Social Engineering in the 1790s

by Kieran Healy on January 5, 2004

A choice bit from Juliet Barker’s gigantic Wordsworth: A Life.

Tom Wedgwood was a committed philanthropist and Godwinian. Anxious to do his part for the furtherance of mankind, he had, in correspondence with Godwin, determined to devote a portion of his wealth to the education of a genius … Wedgwood had come up with a scheme. The child was to be protected from contact with bad example and from sensory overload by never being allowed to go out of doors or leave its apartment. The nursery was to be painted grey, with only a couple of vivid coloured objects to excite its senses of sight and touch. It was to be surrounded by hard objects to continually ‘irritate [its] palms’ … A superintendent [would] ensure that the child connected all its chief pleasures with rational objects and acquired a habit of ‘earnest thought’.

Wordsworth, to his credit, was not impressed by this plan.

Rawls round-up

by Micah on January 5, 2004

There’s been no shortage of Rawls talk in the blogosphere over the last week or so.

Warning: lots of Rawls-related (but otherwise un-related?) stuff to follow.

[click to continue…]

Social-science parody

by Chris Bertram on January 5, 2004

I’m always keen on parodies of social-scientific writing and “this one from John Adams at spiked-online”: , complete with typologies, weird and complicated diagrams and so on, reminded me of Daniel Bell’s “The Parameters of Social Movements: A Formal Paradigm”, from the “Dwight Macdonald collection”: I “mentioned”: a while back. Great stuff! (via “A&L Daily”: )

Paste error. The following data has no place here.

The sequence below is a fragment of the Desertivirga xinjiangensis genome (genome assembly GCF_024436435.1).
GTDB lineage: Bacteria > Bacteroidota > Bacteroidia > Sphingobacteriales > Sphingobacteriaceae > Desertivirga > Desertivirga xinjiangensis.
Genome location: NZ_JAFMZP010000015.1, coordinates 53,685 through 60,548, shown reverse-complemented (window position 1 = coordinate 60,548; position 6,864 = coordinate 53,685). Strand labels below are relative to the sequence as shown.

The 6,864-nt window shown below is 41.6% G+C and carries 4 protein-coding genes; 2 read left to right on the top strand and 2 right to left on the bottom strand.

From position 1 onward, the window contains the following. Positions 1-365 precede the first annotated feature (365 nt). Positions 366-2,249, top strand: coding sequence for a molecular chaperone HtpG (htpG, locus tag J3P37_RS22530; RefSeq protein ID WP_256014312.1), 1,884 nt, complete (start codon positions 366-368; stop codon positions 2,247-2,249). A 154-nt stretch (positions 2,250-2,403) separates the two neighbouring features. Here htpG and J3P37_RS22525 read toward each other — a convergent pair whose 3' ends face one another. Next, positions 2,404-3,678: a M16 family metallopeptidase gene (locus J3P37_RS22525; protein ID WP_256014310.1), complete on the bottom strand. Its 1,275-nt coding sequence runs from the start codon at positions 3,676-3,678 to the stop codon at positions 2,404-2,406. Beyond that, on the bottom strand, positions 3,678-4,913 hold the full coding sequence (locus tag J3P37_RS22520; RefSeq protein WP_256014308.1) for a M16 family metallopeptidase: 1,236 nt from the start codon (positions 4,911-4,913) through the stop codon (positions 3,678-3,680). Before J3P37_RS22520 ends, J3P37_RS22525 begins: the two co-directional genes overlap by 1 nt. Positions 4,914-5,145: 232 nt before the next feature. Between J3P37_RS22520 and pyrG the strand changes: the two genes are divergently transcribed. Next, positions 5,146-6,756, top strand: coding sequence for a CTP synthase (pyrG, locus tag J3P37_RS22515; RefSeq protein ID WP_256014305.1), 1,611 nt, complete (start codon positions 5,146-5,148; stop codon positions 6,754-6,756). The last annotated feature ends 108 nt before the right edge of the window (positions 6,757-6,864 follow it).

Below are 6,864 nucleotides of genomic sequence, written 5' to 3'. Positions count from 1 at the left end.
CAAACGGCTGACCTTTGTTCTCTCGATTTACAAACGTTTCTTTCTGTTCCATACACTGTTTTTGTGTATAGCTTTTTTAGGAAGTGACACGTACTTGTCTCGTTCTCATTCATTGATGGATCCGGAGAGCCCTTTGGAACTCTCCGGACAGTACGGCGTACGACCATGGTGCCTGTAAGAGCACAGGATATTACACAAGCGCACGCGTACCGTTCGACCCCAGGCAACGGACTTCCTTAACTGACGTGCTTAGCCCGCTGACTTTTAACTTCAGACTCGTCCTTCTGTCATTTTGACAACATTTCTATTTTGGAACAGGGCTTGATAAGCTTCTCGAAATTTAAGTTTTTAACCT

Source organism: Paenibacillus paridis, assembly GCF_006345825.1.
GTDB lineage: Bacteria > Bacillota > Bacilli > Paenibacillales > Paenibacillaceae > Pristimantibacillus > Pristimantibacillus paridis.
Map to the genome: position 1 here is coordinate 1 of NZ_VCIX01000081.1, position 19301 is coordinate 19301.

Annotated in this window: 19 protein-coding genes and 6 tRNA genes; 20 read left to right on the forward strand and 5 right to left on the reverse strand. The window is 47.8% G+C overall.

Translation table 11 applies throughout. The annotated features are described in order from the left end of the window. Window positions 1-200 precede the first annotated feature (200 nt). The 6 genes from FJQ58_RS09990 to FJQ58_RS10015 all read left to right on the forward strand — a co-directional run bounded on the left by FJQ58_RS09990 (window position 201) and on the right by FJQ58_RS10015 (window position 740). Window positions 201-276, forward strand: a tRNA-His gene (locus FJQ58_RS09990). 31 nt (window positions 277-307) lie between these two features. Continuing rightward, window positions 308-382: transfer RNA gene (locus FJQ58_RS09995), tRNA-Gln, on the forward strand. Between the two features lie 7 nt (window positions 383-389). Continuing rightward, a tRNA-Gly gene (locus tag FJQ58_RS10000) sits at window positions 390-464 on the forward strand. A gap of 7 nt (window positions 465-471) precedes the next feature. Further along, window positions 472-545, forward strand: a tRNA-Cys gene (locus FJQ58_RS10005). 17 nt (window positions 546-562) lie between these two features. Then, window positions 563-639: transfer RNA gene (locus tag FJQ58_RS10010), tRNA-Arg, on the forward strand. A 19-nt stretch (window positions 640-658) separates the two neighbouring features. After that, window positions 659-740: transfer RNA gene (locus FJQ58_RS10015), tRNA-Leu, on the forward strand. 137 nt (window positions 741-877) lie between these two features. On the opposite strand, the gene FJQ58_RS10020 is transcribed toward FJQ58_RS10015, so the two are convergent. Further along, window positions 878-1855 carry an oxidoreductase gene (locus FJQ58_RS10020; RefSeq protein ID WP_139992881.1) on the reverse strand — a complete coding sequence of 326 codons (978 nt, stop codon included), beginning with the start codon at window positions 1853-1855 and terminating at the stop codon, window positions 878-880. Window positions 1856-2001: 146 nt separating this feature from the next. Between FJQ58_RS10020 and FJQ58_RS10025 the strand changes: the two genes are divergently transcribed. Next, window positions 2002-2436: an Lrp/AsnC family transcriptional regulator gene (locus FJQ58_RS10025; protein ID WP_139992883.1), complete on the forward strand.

Tony Soprano as management icon

by Chris Bertram on January 5, 2004

Lucy Kellaway in the _Financial Times_ (my favourite columnist but subscribers only) reveals that:

bq. A new year and a new type of management hero: Tony Soprano, foul-mouthed, bullying mob boss from the telly. Tony has just had a leadership book written about him, putting him on a par with Queen Elizabeth I, Shakespeare, General George S. Patton, Moses, Sven-Goran Eriksson and Jesus, all of whom have been sucked dry for their last management lesson. But with _Leadership Sopranos Style_ , Deborrah Himsel has taken the genre into fictional territory for the first time (that is if one gives Moses the benefit of the doubt). Ms Himsel, whose day job is vice-president of organisational effectiveness at Avon Products, explains her unusual choice of subject as follows: “Tony’s . . . results orientation and empathy are certainly at the heart of his leadership gestalt.”